When I walk outside my apartment building I see gay. Approximately 25 gay bars are condensed into a 2-mile radius near my residence, countless gay-owned and gay-oriented clothing stores showcase the latest swimsuit line by ES Collection or 2Xist, gay couples hold hands while walking their dogs, and AHF billboard signs advocate for condom use and inform on the dangers of unprotected sex. My neighborhood hosts the annual gay pride events, is home to gay specialty interest groups such as dodgeball and volleyball leagues, and boasts a gay population percentage that is approximately 40x higher than that of the national average. In my neighborhood gay is the norm.
I could live in any nondescript gayborhood in America that shares the above features-the Castro in San Francisco, West Hollywood (Weho) in Los Angeles, Boystown in Chicago, Midtown Atlanta. Although these neighborhoods differ in factors unique to the host city such as the general demographic, socioeconomic characteristics, predominant industry, and weather, these “gayborhoods” share one common trait- they redefine “normal” with regard to sexual expression and gender identity.
Safe Haven or Policed Expression?
Many agree that these communities create a safe haven for queer people who otherwise might feel rejected by mainstream, heteronormative, western culture. However, as a result of queer culture defining the norm in a contained geographic location, businesses move in that aim to appeal to the majority of this population. Whether this takes the form of bars, nightclubs, retail stores, or hair salons, the successful ones are able to identify the most salient physical features and behavioral tendencies of our community (adjusting for factors like weather) and create products and services that cater to these attributes.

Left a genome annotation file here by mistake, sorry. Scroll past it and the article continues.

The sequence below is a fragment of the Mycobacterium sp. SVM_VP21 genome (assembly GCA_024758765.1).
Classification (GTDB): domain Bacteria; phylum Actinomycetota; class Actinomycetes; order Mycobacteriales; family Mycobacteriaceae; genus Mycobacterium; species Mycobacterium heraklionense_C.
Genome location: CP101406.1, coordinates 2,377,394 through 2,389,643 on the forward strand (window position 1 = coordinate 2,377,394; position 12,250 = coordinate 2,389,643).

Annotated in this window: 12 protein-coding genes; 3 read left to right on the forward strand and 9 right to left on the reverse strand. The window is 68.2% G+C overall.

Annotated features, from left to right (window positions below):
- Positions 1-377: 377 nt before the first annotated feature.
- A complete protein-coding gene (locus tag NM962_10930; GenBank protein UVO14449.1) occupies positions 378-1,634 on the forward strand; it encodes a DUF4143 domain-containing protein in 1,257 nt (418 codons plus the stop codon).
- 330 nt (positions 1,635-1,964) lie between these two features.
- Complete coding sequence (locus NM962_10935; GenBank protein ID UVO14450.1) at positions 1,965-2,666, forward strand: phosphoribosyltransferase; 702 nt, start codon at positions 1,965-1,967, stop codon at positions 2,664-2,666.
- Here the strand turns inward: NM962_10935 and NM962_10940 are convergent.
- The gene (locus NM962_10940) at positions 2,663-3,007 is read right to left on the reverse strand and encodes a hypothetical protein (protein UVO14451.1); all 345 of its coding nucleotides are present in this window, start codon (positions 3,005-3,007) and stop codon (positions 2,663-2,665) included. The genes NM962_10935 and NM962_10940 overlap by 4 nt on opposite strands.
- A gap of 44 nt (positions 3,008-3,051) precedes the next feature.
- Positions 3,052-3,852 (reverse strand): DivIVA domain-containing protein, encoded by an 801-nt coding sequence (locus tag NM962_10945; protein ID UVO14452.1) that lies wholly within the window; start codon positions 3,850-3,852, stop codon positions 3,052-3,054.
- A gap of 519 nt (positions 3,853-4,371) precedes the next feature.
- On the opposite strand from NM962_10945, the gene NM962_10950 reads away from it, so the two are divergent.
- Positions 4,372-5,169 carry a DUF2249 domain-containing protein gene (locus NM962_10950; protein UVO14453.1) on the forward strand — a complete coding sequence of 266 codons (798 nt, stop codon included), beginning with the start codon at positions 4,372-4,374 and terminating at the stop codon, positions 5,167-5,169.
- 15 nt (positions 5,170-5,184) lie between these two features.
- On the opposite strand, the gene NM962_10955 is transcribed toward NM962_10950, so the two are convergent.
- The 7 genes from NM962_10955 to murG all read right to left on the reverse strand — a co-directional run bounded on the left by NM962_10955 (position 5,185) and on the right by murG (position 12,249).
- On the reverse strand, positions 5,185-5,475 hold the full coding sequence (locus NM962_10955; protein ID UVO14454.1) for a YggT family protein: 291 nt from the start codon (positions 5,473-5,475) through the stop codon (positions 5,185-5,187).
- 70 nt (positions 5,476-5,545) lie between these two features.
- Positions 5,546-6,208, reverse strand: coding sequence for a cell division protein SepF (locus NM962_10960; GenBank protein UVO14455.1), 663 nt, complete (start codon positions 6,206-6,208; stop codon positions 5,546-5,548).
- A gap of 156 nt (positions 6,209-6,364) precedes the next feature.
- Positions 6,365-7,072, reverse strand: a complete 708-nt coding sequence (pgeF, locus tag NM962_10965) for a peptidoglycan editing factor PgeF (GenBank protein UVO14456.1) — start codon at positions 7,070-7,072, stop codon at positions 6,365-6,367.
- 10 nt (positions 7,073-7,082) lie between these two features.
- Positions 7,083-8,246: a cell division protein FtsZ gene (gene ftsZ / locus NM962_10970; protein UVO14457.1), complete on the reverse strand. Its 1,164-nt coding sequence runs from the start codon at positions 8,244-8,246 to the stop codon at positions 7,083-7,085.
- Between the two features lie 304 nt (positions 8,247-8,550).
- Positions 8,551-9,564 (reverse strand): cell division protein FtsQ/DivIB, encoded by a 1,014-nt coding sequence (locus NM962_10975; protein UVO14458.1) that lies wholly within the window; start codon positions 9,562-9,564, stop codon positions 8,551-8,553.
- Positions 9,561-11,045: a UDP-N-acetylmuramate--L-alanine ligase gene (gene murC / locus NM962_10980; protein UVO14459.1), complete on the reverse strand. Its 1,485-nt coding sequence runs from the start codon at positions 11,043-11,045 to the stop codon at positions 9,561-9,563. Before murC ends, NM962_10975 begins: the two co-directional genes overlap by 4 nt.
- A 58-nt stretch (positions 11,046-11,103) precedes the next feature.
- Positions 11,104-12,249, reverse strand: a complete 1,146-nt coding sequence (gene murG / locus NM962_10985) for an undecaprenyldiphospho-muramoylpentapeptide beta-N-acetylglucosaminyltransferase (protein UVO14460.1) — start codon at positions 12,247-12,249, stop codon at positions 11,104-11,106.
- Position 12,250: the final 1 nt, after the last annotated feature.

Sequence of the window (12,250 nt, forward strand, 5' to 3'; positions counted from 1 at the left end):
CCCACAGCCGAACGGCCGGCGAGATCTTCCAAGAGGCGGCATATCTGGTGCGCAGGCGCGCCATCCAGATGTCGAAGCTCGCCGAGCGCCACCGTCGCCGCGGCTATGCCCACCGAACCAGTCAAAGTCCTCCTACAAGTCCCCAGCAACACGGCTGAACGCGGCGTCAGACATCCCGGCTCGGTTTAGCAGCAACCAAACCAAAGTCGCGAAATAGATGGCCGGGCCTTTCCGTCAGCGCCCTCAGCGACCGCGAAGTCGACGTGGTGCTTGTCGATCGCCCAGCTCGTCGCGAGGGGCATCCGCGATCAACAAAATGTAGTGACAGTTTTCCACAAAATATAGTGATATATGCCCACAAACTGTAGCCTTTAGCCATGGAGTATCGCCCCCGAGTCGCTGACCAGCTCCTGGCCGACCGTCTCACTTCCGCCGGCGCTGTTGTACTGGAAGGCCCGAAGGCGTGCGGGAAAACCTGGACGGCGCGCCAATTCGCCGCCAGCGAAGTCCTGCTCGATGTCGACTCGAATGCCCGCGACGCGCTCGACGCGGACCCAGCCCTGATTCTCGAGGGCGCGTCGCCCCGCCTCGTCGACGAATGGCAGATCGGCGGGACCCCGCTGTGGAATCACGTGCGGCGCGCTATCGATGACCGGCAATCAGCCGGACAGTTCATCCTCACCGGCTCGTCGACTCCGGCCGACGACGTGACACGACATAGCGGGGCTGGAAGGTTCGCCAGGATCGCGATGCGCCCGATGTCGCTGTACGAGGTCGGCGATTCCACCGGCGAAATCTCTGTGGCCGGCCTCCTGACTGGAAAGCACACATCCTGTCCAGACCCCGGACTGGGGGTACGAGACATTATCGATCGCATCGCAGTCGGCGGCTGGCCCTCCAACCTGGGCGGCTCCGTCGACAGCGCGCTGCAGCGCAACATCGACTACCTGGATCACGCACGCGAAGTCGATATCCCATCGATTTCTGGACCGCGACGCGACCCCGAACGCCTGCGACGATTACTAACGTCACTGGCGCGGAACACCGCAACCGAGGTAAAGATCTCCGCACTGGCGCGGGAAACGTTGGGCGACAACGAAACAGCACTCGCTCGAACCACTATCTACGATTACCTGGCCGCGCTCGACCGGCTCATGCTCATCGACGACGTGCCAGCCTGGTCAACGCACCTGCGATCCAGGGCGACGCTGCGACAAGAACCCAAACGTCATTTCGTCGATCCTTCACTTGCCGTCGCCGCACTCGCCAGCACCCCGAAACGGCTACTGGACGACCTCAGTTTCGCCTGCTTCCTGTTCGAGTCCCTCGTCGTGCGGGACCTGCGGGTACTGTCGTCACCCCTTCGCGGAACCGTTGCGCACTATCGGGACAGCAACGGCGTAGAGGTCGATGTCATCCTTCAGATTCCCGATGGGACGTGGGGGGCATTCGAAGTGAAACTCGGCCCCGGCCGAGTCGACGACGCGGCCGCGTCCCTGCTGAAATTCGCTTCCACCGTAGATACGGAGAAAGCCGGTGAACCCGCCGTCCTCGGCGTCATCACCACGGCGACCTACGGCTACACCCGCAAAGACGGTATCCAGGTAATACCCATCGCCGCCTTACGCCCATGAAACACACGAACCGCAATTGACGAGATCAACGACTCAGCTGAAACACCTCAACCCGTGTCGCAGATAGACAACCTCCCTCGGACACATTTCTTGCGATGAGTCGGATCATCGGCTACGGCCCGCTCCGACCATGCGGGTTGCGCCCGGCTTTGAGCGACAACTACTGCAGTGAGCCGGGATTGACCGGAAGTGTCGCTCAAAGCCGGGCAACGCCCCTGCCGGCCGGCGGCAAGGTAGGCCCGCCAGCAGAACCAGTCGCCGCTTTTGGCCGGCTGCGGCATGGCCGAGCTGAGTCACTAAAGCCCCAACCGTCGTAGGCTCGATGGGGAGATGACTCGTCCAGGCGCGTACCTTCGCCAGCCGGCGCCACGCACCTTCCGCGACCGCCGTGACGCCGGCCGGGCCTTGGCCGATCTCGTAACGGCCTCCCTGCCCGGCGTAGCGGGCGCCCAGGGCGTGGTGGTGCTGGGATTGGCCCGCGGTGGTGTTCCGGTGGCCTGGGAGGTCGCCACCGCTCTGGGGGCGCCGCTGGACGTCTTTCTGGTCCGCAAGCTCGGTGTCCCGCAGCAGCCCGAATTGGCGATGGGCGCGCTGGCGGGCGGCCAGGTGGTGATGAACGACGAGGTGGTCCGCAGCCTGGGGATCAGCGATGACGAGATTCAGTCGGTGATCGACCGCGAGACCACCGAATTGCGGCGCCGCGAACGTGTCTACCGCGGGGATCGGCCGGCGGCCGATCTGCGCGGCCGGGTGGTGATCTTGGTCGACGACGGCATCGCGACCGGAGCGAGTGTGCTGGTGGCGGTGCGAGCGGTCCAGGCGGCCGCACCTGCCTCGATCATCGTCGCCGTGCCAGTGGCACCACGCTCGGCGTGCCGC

Take the nightlife scene as an example. Have you ever noticed that certain clubs only exhibit a specific “look” when it comes to contracting gogo dancers? Or in retail, how about the common experience of walking into any gayborhood’s clothing store and being unable to find a pair of jeans you like with a waist size between 28-30?
Whether good or bad, the effects of the gayborhood subculture’s socialization, occurring partially from increased commercialization and the production of targeted services/products, inherently alter the way we see the world. We are influenced by our peers, teaching us to categorize certain clothing lines as trendy while weeding out the unstylish. We learn to rate the attractiveness of certain physical traits from our repeated exposure to stimuli, such as the men on the advertisement labels of certain pre-workout products or invitations to Jeffrey Sanker events. No matter the method of internalization, I argue that all gayborhoods, to some extent, attract this phenomenon.
The Implications of Gayborhood Socialization
I think the ability to openly share information, resources, and self-expression in a safe environment is essential to self-actualization (reaching the full potential of one’s abilities/talents). In many ways the gayborhood has created a necessary safe space, allowing niche businesses to thrive, enabling and establishing distinct forms of art like drag, and granting residents and visitors a feeling of belongingness and security.
However, as this freedom of expression described above allows us to share ideas and construct a group identity, it is near impossible to avoid the exclusion of gays who don’t adhere to the prevailing social confines. The ideas and opinions of a gayborhood act like those in any democratic society, with the ones that are most agreed on rising to the top.
No Fats, Femmes, or Asians